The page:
London (IANS): A British mechanical engineering student has designed a low-cost digital letter board that allows victims of paralysis to communicate without the need of an interpreter.
With the help of a software, the device detects eye blinks or finger movements and converts the movements into sentences before reading them aloud.
“I have been able to create a prototype at a total cost of 164 pounds (Rs 16,360),” said Robert Green from Loughborough University in a statement.
“I hope to significantly improve the lives of people suffering from degenerative conditions by giving a voice to those who are unable to speak and who have very limited body movement,” Green noted.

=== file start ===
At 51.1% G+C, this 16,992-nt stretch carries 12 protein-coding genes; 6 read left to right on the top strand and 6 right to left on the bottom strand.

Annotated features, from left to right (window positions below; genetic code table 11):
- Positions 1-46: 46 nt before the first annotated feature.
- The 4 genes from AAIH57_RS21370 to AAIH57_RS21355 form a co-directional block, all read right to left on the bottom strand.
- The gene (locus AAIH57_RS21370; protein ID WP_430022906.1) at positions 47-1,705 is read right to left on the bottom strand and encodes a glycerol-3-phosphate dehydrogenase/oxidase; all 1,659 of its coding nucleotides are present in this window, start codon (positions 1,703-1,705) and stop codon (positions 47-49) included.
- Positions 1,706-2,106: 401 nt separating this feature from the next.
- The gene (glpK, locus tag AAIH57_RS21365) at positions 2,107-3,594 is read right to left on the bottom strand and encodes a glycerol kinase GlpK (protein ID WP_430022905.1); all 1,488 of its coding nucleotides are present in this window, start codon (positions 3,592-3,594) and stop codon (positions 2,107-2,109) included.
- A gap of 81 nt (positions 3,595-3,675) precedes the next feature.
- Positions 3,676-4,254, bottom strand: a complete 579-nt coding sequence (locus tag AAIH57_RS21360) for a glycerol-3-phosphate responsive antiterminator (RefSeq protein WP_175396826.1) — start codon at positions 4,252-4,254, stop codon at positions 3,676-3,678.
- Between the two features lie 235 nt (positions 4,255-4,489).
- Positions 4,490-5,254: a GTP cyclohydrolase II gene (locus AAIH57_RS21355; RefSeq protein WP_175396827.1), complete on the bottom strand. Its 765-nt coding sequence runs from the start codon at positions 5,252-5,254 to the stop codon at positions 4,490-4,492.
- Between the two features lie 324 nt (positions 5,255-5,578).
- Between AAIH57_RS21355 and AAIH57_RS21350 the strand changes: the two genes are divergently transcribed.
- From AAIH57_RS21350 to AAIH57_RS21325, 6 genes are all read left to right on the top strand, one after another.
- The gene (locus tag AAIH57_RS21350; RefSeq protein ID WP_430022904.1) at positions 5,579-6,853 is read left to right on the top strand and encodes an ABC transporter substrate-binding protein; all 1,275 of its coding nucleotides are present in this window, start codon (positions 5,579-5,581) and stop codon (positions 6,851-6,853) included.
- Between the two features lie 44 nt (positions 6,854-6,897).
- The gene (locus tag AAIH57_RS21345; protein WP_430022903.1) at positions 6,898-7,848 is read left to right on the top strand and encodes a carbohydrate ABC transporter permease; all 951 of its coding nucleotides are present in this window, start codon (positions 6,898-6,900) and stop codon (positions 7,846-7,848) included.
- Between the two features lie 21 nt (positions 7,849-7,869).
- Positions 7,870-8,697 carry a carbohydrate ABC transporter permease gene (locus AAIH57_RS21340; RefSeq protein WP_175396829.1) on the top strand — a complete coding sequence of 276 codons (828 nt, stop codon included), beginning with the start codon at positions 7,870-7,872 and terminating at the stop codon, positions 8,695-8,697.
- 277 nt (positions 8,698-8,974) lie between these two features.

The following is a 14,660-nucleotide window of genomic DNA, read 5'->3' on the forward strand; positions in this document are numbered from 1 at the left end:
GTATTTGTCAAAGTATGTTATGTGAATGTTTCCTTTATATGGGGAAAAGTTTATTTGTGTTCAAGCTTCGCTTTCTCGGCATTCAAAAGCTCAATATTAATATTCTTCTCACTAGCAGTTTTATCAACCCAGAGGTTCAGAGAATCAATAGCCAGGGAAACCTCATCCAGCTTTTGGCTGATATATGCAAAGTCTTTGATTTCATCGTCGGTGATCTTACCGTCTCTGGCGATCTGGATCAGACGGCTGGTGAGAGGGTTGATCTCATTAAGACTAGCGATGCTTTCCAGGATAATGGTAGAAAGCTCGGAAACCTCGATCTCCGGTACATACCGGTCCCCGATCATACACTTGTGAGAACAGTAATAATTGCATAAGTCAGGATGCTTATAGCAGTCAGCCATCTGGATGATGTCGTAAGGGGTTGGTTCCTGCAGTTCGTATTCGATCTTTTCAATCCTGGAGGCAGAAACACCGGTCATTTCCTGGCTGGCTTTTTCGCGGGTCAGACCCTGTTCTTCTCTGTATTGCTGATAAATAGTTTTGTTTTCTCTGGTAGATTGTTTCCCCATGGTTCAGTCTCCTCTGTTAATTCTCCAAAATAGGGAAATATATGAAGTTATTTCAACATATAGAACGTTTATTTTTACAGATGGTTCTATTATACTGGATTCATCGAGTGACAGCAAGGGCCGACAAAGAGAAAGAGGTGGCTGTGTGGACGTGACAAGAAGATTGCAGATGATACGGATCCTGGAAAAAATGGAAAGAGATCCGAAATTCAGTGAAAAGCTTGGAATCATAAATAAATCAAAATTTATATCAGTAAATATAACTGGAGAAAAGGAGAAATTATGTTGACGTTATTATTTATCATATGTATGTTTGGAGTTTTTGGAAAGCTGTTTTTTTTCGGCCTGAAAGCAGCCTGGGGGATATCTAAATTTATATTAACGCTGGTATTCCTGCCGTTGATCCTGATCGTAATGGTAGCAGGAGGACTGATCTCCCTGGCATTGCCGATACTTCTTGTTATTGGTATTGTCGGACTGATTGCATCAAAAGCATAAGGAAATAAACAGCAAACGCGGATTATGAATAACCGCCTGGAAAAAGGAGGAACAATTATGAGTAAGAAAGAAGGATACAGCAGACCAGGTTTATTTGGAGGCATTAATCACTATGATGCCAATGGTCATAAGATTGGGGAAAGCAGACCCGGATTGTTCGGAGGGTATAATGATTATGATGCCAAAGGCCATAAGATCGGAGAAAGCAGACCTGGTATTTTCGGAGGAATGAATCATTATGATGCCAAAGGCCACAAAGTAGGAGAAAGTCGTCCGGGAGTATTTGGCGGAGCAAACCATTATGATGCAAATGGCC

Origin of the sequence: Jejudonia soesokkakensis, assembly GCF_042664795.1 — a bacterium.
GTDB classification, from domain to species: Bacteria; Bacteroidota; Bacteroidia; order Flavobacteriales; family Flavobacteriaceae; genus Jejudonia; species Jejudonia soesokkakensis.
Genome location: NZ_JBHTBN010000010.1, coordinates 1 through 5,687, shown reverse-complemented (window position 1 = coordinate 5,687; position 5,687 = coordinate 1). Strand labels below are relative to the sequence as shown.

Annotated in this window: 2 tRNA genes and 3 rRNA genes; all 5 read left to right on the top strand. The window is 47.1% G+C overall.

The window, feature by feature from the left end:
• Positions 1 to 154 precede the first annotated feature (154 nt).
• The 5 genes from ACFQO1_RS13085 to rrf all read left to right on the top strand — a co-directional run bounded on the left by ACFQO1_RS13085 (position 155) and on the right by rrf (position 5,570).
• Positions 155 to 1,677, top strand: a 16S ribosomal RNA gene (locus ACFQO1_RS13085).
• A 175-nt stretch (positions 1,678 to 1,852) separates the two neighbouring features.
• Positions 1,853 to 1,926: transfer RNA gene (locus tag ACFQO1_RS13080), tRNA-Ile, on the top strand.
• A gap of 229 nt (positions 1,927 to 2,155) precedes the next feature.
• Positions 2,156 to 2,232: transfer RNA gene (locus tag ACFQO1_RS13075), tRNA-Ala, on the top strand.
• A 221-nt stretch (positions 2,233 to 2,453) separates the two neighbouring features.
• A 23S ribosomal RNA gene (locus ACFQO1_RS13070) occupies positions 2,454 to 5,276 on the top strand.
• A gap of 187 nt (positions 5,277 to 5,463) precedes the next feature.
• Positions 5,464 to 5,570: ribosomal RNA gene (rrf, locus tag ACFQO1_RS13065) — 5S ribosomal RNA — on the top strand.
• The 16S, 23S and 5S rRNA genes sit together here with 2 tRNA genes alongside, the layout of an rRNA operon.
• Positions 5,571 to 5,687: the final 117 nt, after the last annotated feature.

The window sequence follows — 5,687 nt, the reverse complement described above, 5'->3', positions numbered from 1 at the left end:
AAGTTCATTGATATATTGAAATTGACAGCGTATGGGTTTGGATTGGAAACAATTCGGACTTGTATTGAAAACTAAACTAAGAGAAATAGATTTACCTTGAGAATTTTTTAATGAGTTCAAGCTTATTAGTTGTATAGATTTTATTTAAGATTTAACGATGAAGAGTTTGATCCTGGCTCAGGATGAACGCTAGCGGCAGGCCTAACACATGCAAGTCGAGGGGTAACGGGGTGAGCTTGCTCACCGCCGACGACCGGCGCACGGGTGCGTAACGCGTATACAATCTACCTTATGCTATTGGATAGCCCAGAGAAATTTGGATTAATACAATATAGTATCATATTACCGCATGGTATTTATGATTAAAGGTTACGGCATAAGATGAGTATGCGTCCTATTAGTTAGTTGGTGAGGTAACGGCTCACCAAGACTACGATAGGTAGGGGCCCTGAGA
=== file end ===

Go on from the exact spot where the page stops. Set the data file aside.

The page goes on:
The low-cost system uses an optical reflectance sensor, a pair of 3D cinema glasses and two resistors. The finger movement detection circuit comprises of a simple switch, which in the case of the prototype is an up cycled doorbell to provide a large, sturdy surface to press on.
The sensor is mounted onto the frame of the glasses close to the user’s eyes and emits an infrared signal at the white of the user’s eye.
The software then analyses the signal to detect whether or not a change has taken place. It is at this point that the user is able to scroll and select letters from a digital letter board to form sentences which are then read aloud by the computer, aided by a predictive text function.